i have seen two different ways of handling post requests on a route:

@app.route('/register', methods=['GET', 'POST'])
def register():
    form = RegistrationForm()
    if form.validate_on_submit():
        # insert logic on data
    return render_template('register.html', title="Register", form=form)


@app.route('/register', methods=['GET', 'POST'])
def register():
    if request.method == 'POST':
        # insert logic

I cannot seem to find a clear answer to the following questions, and i cant seem to find a duplicate in SO:

  1. Do they refer to different use cases?
  2. Should both be used? Are they redundant?

Thanks in advance!

2 Answers 2


The GET method should not be used to transmit sensitive information (like passwords), as GET encodes form data in the URL, whereas POST data is sent in the request body. W3Schools has a fairly simple comparison between GET and POST methods, further explaining the differences between the two. Just note that POST does not guarantee security, but GET ensures lack thereof.

As for implementation using Flask, you can use distinct URLs (one for getting the registration form, and another to send the data back to the server), but you can also use the same URL, and handle each request differently. The most important thing is to ensure that your client-side code (the HTML) sends the data to the server using POST, not GET.

Following is some code which I hope demonstrates the difference. Browsing to both /register and /reg_with_method should work well for the "registration flow". However, submitting the form from /register_with_get should let you know that the secret key is now in the address bar.

from flask import Flask, request

app = Flask(__name__)

registration_form = '''
    <head><title>Registeration form</title></head>
        <form action="{location}" method="{method}">
            <input type="text" name="username" value="UserName"><br>
            <input type="text" name="registration_key" value="Key"><br>
            <input type="submit" value="Submit">

registration_success = '''
    <head><title>Registeration complete</title></head>
        Successfully registerd user {username}.

@app.route("/register", methods=["GET", "POST"])
def register():
    if request.method == "POST":
        return post_registration_form(location="/register")
    # default to GET, but you can add other methods or error handling
    return get_registration_form(location="/register")

def register_get_only():
    if request.args.get("registration_key"):    # The key is now in the address bar
        return get_registration_form(location="/register", additional_message="SECURITY: The SIKRIT key is now in the address bar. Now we will use POST.<br>")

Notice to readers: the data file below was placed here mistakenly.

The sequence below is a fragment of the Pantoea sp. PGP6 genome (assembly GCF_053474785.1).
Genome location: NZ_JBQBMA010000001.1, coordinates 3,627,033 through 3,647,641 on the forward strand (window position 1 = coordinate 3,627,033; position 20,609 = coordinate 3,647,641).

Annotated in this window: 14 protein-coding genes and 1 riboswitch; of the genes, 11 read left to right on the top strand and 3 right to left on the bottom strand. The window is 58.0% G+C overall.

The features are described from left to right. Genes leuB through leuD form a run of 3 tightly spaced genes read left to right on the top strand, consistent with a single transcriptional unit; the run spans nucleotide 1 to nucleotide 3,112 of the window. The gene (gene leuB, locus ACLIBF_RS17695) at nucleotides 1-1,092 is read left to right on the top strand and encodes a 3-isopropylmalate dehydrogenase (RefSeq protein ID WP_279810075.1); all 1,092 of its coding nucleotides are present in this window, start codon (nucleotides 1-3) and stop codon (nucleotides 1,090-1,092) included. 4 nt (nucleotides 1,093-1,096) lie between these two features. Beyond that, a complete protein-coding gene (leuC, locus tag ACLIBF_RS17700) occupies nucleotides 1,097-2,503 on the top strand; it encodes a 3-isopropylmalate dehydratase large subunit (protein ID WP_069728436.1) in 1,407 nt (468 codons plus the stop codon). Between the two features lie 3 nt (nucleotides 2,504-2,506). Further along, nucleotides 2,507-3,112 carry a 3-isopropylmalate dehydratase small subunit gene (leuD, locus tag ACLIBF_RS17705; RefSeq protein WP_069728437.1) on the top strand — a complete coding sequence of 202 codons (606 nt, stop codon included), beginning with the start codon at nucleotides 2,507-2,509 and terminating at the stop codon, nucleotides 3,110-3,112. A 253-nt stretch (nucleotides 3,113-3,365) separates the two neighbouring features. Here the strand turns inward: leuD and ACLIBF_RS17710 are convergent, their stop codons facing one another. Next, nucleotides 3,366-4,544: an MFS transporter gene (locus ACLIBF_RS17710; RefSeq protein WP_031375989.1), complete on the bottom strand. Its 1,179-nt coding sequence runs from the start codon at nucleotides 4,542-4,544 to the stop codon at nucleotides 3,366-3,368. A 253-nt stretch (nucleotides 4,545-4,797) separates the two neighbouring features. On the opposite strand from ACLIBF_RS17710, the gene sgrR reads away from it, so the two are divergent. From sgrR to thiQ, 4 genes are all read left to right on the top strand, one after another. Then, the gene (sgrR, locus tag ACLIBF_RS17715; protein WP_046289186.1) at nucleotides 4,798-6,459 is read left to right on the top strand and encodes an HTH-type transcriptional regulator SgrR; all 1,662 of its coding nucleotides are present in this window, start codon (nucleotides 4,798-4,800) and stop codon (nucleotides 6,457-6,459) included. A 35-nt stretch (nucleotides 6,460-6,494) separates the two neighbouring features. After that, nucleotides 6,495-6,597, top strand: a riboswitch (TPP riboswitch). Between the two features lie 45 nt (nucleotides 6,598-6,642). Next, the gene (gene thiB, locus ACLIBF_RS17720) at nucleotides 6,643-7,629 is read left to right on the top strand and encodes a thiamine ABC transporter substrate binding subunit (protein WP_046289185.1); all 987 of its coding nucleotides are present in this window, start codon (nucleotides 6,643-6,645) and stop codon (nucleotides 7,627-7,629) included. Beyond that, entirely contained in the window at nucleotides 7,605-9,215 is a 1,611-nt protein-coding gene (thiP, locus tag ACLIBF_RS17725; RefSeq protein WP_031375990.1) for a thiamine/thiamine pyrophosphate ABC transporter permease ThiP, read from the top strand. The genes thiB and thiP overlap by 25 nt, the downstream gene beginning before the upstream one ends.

return get_registration_form(location="/register_with_get", method="get")    # This is a BAD IDEA, the key will be in the address bar.

def get_registration_form(location = "/reg_with_method", additional_message = "", method = "post"):
    return registration_form.format(location=location, additional_message=additional_message, method=method)

def post_registration_form(location = "/reg_with_method"):
    if request.form.get("registration_key") != "SIKRIT":
        return get_registration_form(location=location, additional_message="Bad sikrit key! try again..<br>")
    return registration_success.format(username=request.form.get("username"))

if __name__ == "__main__":

Note: This is an oversimplified version of things. This is not how a proper Flask app should be written, but I opted to avoid complicating things with templates and response objects to focus on the question at hand.


Your first method will execute on either situation: "user requests the data [GET]" or "user posts a form [POST]". Use the second method if want to assign both the GET and POST requests to the same route.

See the code below :

if request.method == "POST":
    # HTTP Method POST. That means the form was submitted by a user
    # and we can find her filled out answers using the request.POST QueryDict
    # Normal GET Request (most likely).
    # We should probably display the form, so it can be filled
    # out by the user and submitted. 

Or you will want to create different route function, one that will post your form and another that will redirect you to get function after you post your data if this is what you are looking for.

@app.route('/register', methods=['POST'])
def register():
    form = RegistrationForm()
    if form.validate_on_submit():
         # redirect to '/register_success' with user data

def registration_success():
    # render <You are registered 'user'> --etc--

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